Responsible pet ownership is defined by how you love and care for your dog or cat. It is not defined by how much money you make.
Unfortunately, I’ve seen some disappointing comments appear recently on my older posts related to spaying/neutering. These comments were not written by trolls or animal rights nutjobs. They were written by dog lovers I respect.
“I mean really, if you can’t afford to spay/neuter, you can’t afford a dog,” one of my readers wrote.
Another responded: “I agree. If you can’t afford to have the pet s/n then you can not afford to have the pet.”
The problem with this mindset is it shows both a lack of compassion for people and a lack of creativity.
Have we forgotten how to help one another?
In order to make a difference for animals, it’s important to support their caregivers.
This support can happen in all sorts of ways (donating to a low-cost spay & neuter clinic would be a start), but the very first step is to stop viewing someone as an undeserving pet owner due to not making a certain amount of money.
Rather than suggest someone is “undeserving” of her dog because the dog is not spayed, why not connect her with an organization that can help?
PAWS San Diego
In San Diego where I live, we have the PAWS program through the San Diego Humane Society.
PAWS San Diego is there to help people keep their pets by providing essential pet services to low-income families all over our county. The goal is to keep pets in their homes and out of shelters.
From the PAWS website:
Our clients include seniors, people who are chronically ill and/or disabled, veterans, members of the military, and homeless individuals. As the largest pet safety net service in San Diego, the goal of this unique program is to keep pets in their homes and out of shelters.
Compassionate, dedicated volunteers are needed to assist the PAWS program. Our volunteers assist PAWS clients in a variety of ways, including delivery of pet food and supplies to homebound clients, transportation to vet appointments for clients who are unable to get there on their own, and dog walking for homebound and hospitalized clients.
Ruff Riders of Brooklyn
Another organization I’ve followed for a long time is Beyond Breed’s “Ruff Riders,” a grassroots project supporting pet owners in underserved neighborhoods of Brooklyn.
From its website:
Our team delivers free pet food/supplies, facilitates basic veterinary care and spay/neuter, provides transportation, and shares pet-related information with individuals who have trouble accessing and/or affording these services.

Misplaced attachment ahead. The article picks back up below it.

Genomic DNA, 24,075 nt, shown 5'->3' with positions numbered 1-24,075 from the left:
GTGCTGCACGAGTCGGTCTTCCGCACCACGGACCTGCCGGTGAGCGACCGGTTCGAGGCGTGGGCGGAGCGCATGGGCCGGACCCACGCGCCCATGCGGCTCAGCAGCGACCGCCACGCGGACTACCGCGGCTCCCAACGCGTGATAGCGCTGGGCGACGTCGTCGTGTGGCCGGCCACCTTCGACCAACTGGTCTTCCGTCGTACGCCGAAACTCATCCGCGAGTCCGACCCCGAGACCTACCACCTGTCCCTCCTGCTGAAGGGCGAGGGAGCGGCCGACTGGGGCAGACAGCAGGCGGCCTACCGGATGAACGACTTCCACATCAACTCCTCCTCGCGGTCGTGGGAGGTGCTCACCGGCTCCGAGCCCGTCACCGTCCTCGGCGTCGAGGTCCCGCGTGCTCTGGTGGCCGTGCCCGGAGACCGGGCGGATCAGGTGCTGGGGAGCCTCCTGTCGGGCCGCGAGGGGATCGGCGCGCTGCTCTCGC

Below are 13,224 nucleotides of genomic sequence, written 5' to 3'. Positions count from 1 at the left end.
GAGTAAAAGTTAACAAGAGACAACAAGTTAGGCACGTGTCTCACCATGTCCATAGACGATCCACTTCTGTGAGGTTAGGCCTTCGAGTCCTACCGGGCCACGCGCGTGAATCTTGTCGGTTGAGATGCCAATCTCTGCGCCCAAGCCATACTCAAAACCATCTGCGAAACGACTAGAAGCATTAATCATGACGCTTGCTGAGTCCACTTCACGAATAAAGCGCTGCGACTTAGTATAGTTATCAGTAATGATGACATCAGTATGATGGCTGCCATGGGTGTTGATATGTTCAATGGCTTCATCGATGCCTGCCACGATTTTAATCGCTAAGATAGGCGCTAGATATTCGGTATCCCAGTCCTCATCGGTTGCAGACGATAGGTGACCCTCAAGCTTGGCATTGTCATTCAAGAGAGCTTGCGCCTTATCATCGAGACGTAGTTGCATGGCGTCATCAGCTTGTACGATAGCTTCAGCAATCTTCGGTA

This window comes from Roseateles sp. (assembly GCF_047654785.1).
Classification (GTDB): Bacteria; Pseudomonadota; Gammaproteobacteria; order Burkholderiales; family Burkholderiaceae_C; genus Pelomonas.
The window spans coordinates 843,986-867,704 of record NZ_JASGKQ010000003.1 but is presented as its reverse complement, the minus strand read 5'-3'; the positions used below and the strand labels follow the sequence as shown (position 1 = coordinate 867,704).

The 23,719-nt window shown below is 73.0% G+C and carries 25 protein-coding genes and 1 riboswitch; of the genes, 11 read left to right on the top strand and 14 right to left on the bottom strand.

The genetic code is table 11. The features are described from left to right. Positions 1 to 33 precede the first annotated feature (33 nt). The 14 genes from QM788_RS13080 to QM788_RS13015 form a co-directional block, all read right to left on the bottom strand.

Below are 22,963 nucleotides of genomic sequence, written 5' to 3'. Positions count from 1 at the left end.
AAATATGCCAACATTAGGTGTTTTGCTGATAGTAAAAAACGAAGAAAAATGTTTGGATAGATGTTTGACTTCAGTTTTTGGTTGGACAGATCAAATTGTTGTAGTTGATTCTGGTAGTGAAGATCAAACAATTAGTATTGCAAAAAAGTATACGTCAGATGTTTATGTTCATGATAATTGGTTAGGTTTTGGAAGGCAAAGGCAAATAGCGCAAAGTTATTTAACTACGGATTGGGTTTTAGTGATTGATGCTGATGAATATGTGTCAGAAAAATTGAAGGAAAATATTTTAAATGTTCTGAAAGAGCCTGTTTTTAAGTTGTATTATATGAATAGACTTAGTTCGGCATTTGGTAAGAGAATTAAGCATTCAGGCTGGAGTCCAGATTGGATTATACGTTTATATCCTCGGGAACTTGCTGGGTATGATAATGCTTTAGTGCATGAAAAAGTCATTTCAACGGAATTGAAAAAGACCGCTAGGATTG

Brooklyn is the most populous borough in New York City, home to 2.5 million people and approximately 1.1 million pet dogs and cats, according to the Ruff Rider’s website.
Almost 25% of Brooklyn residents live in poverty, according to Ruff Riders. Some of the neighborhoods there do not have access to affordable pet care resources such as veterinary services, training or supplies, and 56% of Brooklynites don’t have cars.
Ruff Riders created the map below to show the “resource deserts” some pet owners are trapped in. The map shows areas with poverty compared to the areas where veterinary services are located.
The Ruff Riders project is focused on supporting the people in the communities most in need.
How arrogant to think that just because someone can’t afford to spay or neuter her dog she doesn’t deserve to have that dog.
If only life were predictable; it’s not.
Life can change in an instant for any one of us for all sorts of reasons – serious illness, natural disasters, divorce, domestic abuse, death, losing a job.
Every single one of us will run into our own version of hardship at some point, some more difficult than others.
For example, my husband and I both chose the path of self-employment a few years after college. Working for yourself has its benefits, but it also comes with financial ups and downs, especially when you’re 25 and just starting out.
Josh and I definitely had our moments where we were eating potatoes, putting $1.75 of gas in my car and wondering how we could buy a $30 bag of dog food.
But … we made it work, and we never once thought of giving up our dog or our cats.